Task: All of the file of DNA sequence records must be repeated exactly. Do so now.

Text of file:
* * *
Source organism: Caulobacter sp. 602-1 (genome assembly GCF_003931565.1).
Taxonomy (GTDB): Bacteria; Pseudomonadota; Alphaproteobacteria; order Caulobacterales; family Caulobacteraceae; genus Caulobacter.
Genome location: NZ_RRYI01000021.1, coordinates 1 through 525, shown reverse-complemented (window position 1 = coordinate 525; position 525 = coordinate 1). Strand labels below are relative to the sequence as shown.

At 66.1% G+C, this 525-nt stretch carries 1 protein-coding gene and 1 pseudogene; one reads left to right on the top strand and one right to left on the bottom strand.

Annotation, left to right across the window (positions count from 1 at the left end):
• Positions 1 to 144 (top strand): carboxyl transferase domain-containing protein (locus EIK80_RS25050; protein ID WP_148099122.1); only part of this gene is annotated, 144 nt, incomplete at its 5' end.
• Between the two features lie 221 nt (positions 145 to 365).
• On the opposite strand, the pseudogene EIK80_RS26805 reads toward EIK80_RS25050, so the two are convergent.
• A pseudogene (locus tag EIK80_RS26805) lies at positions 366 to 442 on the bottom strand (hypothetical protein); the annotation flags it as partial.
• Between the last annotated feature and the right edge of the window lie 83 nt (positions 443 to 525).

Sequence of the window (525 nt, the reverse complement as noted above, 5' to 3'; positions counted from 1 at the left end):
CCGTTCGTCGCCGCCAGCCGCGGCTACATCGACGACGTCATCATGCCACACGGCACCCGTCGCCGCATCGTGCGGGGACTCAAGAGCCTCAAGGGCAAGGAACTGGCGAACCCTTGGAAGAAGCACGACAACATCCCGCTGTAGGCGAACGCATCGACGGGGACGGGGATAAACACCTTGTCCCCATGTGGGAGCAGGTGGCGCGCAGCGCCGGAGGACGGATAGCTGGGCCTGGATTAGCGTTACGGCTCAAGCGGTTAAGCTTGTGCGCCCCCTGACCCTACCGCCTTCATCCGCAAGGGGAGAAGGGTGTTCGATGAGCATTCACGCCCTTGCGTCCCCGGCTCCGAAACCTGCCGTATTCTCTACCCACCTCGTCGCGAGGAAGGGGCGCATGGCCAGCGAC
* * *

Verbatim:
Source organism: Caulobacter sp. 602-1 (genome assembly GCF_003931565.1).
Taxonomy (GTDB): Bacteria; Pseudomonadota; Alphaproteobacteria; order Caulobacterales; family Caulobacteraceae; genus Caulobacter.
Genome location: NZ_RRYI01000021.1, coordinates 1 through 525, shown reverse-complemented (window position 1 = coordinate 525; position 525 = coordinate 1). Strand labels below are relative to the sequence as shown.

At 66.1% G+C, this 525-nt stretch carries 1 protein-coding gene and 1 pseudogene; one reads left to right on the top strand and one right to left on the bottom strand.

Annotation, left to right across the window (positions count from 1 at the left end):
• Positions 1 to 144 (top strand): carboxyl transferase domain-containing protein (locus EIK80_RS25050; protein ID WP_148099122.1); only part of this gene is annotated, 144 nt, incomplete at its 5' end.
• Between the two features lie 221 nt (positions 145 to 365).
• On the opposite strand, the pseudogene EIK80_RS26805 reads toward EIK80_RS25050, so the two are convergent.
• A pseudogene (locus tag EIK80_RS26805) lies at positions 366 to 442 on the bottom strand (hypothetical protein); the annotation flags it as partial.
• Between the last annotated feature and the right edge of the window lie 83 nt (positions 443 to 525).

Sequence of the window (525 nt, the reverse complement as noted above, 5' to 3'; positions counted from 1 at the left end):
CCGTTCGTCGCCGCCAGCCGCGGCTACATCGACGACGTCATCATGCCACACGGCACCCGTCGCCGCATCGTGCGGGGACTCAAGAGCCTCAAGGGCAAGGAACTGGCGAACCCTTGGAAGAAGCACGACAACATCCCGCTGTAGGCGAACGCATCGACGGGGACGGGGATAAACACCTTGTCCCCATGTGGGAGCAGGTGGCGCGCAGCGCCGGAGGACGGATAGCTGGGCCTGGATTAGCGTTACGGCTCAAGCGGTTAAGCTTGTGCGCCCCCTGACCCTACCGCCTTCATCCGCAAGGGGAGAAGGGTGTTCGATGAGCATTCACGCCCTTGCGTCCCCGGCTCCGAAACCTGCCGTATTCTCTACCCACCTCGTCGCGAGGAAGGGGCGCATGGCCAGCGAC